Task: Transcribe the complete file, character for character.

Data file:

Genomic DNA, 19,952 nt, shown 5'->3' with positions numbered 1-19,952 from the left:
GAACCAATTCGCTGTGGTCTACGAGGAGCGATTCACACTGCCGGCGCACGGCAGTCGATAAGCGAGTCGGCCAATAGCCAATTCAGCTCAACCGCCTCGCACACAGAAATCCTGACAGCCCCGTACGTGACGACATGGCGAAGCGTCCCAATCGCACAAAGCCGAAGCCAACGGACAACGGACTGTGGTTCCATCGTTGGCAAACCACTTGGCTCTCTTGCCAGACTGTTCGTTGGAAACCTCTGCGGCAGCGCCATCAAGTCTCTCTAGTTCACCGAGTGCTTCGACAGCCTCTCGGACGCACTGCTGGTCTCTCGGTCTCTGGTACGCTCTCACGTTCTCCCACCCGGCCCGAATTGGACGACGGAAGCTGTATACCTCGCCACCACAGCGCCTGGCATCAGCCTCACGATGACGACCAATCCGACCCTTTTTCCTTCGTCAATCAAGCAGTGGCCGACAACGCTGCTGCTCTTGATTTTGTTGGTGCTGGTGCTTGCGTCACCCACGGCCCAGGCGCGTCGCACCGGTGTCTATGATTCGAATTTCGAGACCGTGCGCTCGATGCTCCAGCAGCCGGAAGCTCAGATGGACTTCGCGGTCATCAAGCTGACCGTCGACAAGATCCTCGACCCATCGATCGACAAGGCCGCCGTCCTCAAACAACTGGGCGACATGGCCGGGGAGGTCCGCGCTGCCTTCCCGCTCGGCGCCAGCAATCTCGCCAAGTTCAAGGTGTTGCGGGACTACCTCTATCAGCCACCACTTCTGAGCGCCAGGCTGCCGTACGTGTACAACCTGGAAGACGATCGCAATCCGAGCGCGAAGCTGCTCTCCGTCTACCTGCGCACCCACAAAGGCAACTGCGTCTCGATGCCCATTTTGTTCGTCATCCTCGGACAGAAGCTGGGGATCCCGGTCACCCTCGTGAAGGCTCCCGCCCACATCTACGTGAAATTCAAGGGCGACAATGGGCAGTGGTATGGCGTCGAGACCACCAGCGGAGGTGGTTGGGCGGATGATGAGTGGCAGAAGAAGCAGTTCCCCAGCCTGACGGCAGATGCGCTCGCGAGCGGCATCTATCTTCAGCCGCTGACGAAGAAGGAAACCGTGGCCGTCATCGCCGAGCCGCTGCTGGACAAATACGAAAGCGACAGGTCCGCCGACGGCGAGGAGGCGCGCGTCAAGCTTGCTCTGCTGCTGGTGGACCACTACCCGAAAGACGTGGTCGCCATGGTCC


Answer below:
Genomic DNA, 19,952 nt, shown 5'->3' with positions numbered 1-19,952 from the left:
GAACCAATTCGCTGTGGTCTACGAGGAGCGATTCACACTGCCGGCGCACGGCAGTCGATAAGCGAGTCGGCCAATAGCCAATTCAGCTCAACCGCCTCGCACACAGAAATCCTGACAGCCCCGTACGTGACGACATGGCGAAGCGTCCCAATCGCACAAAGCCGAAGCCAACGGACAACGGACTGTGGTTCCATCGTTGGCAAACCACTTGGCTCTCTTGCCAGACTGTTCGTTGGAAACCTCTGCGGCAGCGCCATCAAGTCTCTCTAGTTCACCGAGTGCTTCGACAGCCTCTCGGACGCACTGCTGGTCTCTCGGTCTCTGGTACGCTCTCACGTTCTCCCACCCGGCCCGAATTGGACGACGGAAGCTGTATACCTCGCCACCACAGCGCCTGGCATCAGCCTCACGATGACGACCAATCCGACCCTTTTTCCTTCGTCAATCAAGCAGTGGCCGACAACGCTGCTGCTCTTGATTTTGTTGGTGCTGGTGCTTGCGTCACCCACGGCCCAGGCGCGTCGCACCGGTGTCTATGATTCGAATTTCGAGACCGTGCGCTCGATGCTCCAGCAGCCGGAAGCTCAGATGGACTTCGCGGTCATCAAGCTGACCGTCGACAAGATCCTCGACCCATCGATCGACAAGGCCGCCGTCCTCAAACAACTGGGCGACATGGCCGGGGAGGTCCGCGCTGCCTTCCCGCTCGGCGCCAGCAATCTCGCCAAGTTCAAGGTGTTGCGGGACTACCTCTATCAGCCACCACTTCTGAGCGCCAGGCTGCCGTACGTGTACAACCTGGAAGACGATCGCAATCCGAGCGCGAAGCTGCTCTCCGTCTACCTGCGCACCCACAAAGGCAACTGCGTCTCGATGCCCATTTTGTTCGTCATCCTCGGACAGAAGCTGGGGATCCCGGTCACCCTCGTGAAGGCTCCCGCCCACATCTACGTGAAATTCAAGGGCGACAATGGGCAGTGGTATGGCGTCGAGACCACCAGCGGAGGTGGTTGGGCGGATGATGAGTGGCAGAAGAAGCAGTTCCCCAGCCTGACGGCAGATGCGCTCGCGAGCGGCATCTATCTTCAGCCGCTGACGAAGAAGGAAACCGTGGCCGTCATCGCCGAGCCGCTGCTGGACAAATACGAAAGCGACAGGTCCGCCGACGGCGAGGAGGCGCGCGTCAAGCTTGCTCTGCTGCTGGTGGACCACTACCCGAAAGACGTGGTCGCCATGGTCC